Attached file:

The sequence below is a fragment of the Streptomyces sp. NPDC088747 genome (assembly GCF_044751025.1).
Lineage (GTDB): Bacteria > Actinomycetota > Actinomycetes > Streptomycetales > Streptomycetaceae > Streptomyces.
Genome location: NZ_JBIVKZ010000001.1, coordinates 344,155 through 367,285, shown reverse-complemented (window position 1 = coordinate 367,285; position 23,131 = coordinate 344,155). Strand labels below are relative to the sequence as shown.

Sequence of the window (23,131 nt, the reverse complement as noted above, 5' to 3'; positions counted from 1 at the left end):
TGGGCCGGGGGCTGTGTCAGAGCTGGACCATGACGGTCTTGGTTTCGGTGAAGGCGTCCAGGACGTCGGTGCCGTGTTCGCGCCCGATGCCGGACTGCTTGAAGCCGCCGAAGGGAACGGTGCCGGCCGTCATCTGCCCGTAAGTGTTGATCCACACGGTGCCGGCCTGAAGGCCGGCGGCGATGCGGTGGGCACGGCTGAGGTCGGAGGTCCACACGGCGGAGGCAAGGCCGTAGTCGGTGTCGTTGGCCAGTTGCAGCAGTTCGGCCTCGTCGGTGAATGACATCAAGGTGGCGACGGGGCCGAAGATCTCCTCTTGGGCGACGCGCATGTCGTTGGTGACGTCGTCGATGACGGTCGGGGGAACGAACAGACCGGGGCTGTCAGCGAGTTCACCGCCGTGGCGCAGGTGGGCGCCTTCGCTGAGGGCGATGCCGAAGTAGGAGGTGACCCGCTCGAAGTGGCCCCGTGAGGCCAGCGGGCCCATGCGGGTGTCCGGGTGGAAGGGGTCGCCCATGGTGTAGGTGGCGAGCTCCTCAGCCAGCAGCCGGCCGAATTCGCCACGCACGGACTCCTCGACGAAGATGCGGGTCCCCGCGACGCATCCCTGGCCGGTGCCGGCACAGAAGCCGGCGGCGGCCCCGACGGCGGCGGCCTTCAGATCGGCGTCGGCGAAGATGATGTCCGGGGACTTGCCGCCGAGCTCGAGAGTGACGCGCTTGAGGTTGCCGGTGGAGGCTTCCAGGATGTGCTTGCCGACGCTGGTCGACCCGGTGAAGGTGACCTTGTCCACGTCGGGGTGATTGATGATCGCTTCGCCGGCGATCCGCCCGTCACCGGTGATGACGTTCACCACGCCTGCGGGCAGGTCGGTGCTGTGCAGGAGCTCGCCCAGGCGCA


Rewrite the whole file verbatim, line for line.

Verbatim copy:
The sequence below is a fragment of the Streptomyces sp. NPDC088747 genome (assembly GCF_044751025.1).
Lineage (GTDB): Bacteria > Actinomycetota > Actinomycetes > Streptomycetales > Streptomycetaceae > Streptomyces.
Genome location: NZ_JBIVKZ010000001.1, coordinates 344,155 through 367,285, shown reverse-complemented (window position 1 = coordinate 367,285; position 23,131 = coordinate 344,155). Strand labels below are relative to the sequence as shown.

Sequence of the window (23,131 nt, the reverse complement as noted above, 5' to 3'; positions counted from 1 at the left end):
TGGGCCGGGGGCTGTGTCAGAGCTGGACCATGACGGTCTTGGTTTCGGTGAAGGCGTCCAGGACGTCGGTGCCGTGTTCGCGCCCGATGCCGGACTGCTTGAAGCCGCCGAAGGGAACGGTGCCGGCCGTCATCTGCCCGTAAGTGTTGATCCACACGGTGCCGGCCTGAAGGCCGGCGGCGATGCGGTGGGCACGGCTGAGGTCGGAGGTCCACACGGCGGAGGCAAGGCCGTAGTCGGTGTCGTTGGCCAGTTGCAGCAGTTCGGCCTCGTCGGTGAATGACATCAAGGTGGCGACGGGGCCGAAGATCTCCTCTTGGGCGACGCGCATGTCGTTGGTGACGTCGTCGATGACGGTCGGGGGAACGAACAGACCGGGGCTGTCAGCGAGTTCACCGCCGTGGCGCAGGTGGGCGCCTTCGCTGAGGGCGATGCCGAAGTAGGAGGTGACCCGCTCGAAGTGGCCCCGTGAGGCCAGCGGGCCCATGCGGGTGTCCGGGTGGAAGGGGTCGCCCATGGTGTAGGTGGCGAGCTCCTCAGCCAGCAGCCGGCCGAATTCGCCACGCACGGACTCCTCGACGAAGATGCGGGTCCCCGCGACGCATCCCTGGCCGGTGCCGGCACAGAAGCCGGCGGCGGCCCCGACGGCGGCGGCCTTCAGATCGGCGTCGGCGAAGATGATGTCCGGGGACTTGCCGCCGAGCTCGAGAGTGACGCGCTTGAGGTTGCCGGTGGAGGCTTCCAGGATGTGCTTGCCGACGCTGGTCGACCCGGTGAAGGTGACCTTGTCCACGTCGGGGTGATTGATGATCGCTTCGCCGGCGATCCGCCCGTCACCGGTGATGACGTTCACCACGCCTGCGGGCAGGTCGGTGCTGTGCAGGAGCTCGCCCAGGCGCA